Coronary heart disease, the leading killer in the U.S., is mostly related to smoking, lack of exercise and too many visits to the greasy spoon. But recently infection has joined the list as a possible risk factor. In particular, some studies suggest an association between infected gums and heart disease, and oral bacteria have even shown up in the sticky plaques lining diseased arteries. If a causal relation can be established, then treating gum disease early may prevent hundreds of heart attacks every year.
At least half of all Americans over age 30 have gingivitis, a mild inflammation caused by bacterial plaque. Untreated, it may turn into periodontitis, in which bacteria colonize pockets that form between the gums and teeth. The resulting inflammation slowly eats away tissue and bone, eventually leading to tooth loss. At least one third of U.S. adults over age 30 have some form of periodontitis (smoking is a main risk factor for getting it).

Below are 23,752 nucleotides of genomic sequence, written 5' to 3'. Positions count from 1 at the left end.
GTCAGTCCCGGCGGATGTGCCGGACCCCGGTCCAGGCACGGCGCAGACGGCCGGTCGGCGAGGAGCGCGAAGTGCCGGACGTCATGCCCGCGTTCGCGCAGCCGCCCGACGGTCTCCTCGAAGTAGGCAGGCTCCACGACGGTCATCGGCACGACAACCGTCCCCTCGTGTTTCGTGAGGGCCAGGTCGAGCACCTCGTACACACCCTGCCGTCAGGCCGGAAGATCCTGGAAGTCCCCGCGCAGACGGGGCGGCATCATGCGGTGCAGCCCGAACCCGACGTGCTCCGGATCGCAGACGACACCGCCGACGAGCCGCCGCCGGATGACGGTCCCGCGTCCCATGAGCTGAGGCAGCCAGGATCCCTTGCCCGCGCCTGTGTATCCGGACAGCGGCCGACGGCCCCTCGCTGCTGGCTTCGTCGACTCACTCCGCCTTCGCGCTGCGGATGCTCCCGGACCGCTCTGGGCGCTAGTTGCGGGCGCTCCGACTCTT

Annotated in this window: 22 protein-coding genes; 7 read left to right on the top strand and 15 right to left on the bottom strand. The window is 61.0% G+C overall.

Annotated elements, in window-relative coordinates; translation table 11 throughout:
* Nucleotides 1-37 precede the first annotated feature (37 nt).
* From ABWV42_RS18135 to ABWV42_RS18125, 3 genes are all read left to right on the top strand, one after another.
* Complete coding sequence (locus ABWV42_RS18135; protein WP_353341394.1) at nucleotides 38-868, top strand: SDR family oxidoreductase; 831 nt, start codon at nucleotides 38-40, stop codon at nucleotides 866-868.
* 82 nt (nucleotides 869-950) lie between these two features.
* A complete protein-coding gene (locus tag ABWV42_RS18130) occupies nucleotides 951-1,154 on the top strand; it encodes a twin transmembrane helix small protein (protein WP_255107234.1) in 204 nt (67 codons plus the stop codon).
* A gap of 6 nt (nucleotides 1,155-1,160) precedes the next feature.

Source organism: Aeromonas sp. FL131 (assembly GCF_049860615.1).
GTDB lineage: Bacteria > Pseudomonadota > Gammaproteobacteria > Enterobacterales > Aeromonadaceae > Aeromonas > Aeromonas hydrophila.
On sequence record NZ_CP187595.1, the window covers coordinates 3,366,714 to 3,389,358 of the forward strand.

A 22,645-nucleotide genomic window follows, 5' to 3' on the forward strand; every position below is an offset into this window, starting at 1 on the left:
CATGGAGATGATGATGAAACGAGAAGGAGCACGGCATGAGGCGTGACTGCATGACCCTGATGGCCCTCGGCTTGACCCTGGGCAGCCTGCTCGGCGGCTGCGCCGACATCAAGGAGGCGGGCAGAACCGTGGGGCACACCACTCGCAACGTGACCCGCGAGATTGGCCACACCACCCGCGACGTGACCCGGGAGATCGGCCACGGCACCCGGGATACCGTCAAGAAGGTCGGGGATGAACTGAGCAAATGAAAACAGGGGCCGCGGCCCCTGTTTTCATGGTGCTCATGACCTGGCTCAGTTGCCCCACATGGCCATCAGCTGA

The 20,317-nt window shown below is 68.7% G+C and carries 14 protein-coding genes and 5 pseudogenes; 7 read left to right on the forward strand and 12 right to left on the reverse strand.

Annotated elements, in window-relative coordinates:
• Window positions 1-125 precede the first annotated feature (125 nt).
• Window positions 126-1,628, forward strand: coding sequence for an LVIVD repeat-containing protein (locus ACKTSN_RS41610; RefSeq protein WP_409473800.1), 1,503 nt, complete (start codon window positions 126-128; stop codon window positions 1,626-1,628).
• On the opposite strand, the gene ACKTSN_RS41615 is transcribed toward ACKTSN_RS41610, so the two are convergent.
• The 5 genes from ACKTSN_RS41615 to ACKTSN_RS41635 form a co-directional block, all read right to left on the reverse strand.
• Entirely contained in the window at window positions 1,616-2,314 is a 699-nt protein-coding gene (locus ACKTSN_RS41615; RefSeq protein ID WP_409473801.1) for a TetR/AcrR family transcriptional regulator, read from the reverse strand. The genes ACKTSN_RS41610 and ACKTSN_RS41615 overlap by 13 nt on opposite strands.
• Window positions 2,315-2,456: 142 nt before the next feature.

This article was originally published with the title Taken to Heart.